A year into the Silver Line era there have been some failings, but that doesn’t make the great planning experiment a failure.
Tysons, Virginia, has become a national case study for whether or not car-first suburbs can become more walkable urban areas. (Walkability scholar Christopher Leinberger told our Future of Transportation series that if Tysons can pull off the conversion, “then you can do this anywhere in the world.”) At the center of the social experiment was the D.C. Metro’s Silver Line expansion—catalyst for all the livable, transit-oriented development to come.
Last week marked the Silver Line’s first birthday, and with so much riding on it, so to speak, attention naturally turned to the lower-than-expected ridership numbers. The Washington Post reported that the Silver Line is serving about 17,000 daily riders during the work week, well off the pace of 25,000 riders that planners had set by this time. The “bulk” of this ridership aren’t even new users, according to the Post, but rather people who used to take the Orange Line instead.
There are many reasons to believe that a walkable, transit-friendly Tysons will emerge in time. For these early Silver Line disappointments there are also signs of success: car traffic in Tysons is down, shoppers are taking the train to the area’s famous malls, and reverse commuting has emerged ahead of schedule. But while it’s far, far too soon to declare the great Tysons shift a failure, it’s not too early to point out some of the little failings that still need to be addressed.
Poor walkability is one. Citing an internal analysis, Martin Di Caro at WAMU reports that Metro officials believe a lack of “sidewalks, crosswalks, and bike lanes” is a key reason behind the low ridership numbers:
“The Tysons Corner area grew up around the automobile: parking is abundant, and good pedestrian facilities are lacking in many places,” Metro planners said in the analysis.
Take, for instance, the Silver Line’s Greensboro Station. Metro documents show that poor pedestrian infrastructure cuts off thousands of jobs from the station—accounting for as many as 500 boardings a day and $800,000 in fares a year. Look no further than the map below, showing the poor street connectivity (let alone sidewalk access) within a half-mile of the station, to see the problem. It’s hard to take transit if you can’t reach it.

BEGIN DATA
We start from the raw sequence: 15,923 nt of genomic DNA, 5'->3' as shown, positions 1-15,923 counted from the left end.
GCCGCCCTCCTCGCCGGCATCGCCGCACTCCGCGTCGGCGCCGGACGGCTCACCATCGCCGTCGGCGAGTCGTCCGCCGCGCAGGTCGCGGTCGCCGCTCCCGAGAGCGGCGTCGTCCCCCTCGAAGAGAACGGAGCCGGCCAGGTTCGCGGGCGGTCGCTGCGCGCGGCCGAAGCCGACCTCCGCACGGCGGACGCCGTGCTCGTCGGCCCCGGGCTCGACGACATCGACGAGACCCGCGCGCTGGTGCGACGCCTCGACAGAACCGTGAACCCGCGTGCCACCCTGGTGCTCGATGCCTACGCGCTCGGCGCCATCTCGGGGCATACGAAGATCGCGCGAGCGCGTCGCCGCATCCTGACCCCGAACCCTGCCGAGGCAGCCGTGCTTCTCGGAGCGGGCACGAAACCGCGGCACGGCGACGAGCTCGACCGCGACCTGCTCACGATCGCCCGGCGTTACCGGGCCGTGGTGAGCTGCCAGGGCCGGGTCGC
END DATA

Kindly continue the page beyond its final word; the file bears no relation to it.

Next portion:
As I wrote after visiting Tysons last year, developers are ultimately on the hook for building a walkable street grid. If they fail to do so they’ll struggle to meet the ambitious goals required of them in terms of shifting commutes from driving to alternative modes. The county plan calls for commercial and residential developers to reduce car trips up to 45 percent by 2020 and up to 65 percent by 2050, depending on their distance from a transit station.
These new patterns aren’t expected to unfold for many years. But the neuroscience of driving habits clearly shows that mode choice is most susceptible to change in the early stages of a major life event, such as moving homes or starting a new job. Insofar as Tysons developers have been slow out of the gate when it comes to encouraging transit, walking, and biking, they might be missing a critical opportunity to change commuter behavior.
A third setback might fall more on Metro itself. The Post’s Dr. Gridlock reports that the biggest problem facing Silver Line ridership isn’t the stations—it’s the service. A delay on new rail cars forced Metro to stretch the existing fleet thin. The proposed fix involves running fewer eight-car trains during rush-hour twice a week so the older cars can get maintenance; given the strong ties between transit service and transit ridership, that’s not an encouraging proposition. Here’s the Doc’s take:
The transit staff is hoping that the arrival of hundreds more new rail cars and the additional rebuilding of Metro’s infrastructure will eventually have a big impact on the train system’s reliability. But meanwhile, the riders will likely be spitting out the candles on any more Silver Line birthday cakes.
Shifting car-first Tysons onto public transit was never going to be easy. The presence of massive Route 123 will always hinder walkability; the area’s best hope might be to become what Yonah Freemark has called “islands of pedestrian orientation surrounded by highways.” Commuting behavior changes slowly and often at the margins. And reliable Metro service isn’t exactly something than Tysons can control.
These challenges are what draw so many eyes in the urban planning world to Tysons in the first place. As Christopher Leinberger told WAMU’s Di Caro, Rome wasn’t built in a day, and neither was Tysons. A year into the Silver Line era that’s certainly true. What’s important to keep in mind, though, is that Tysons doesn’t have to become Rome—in a day or a year or an eternity—to become a more livable place.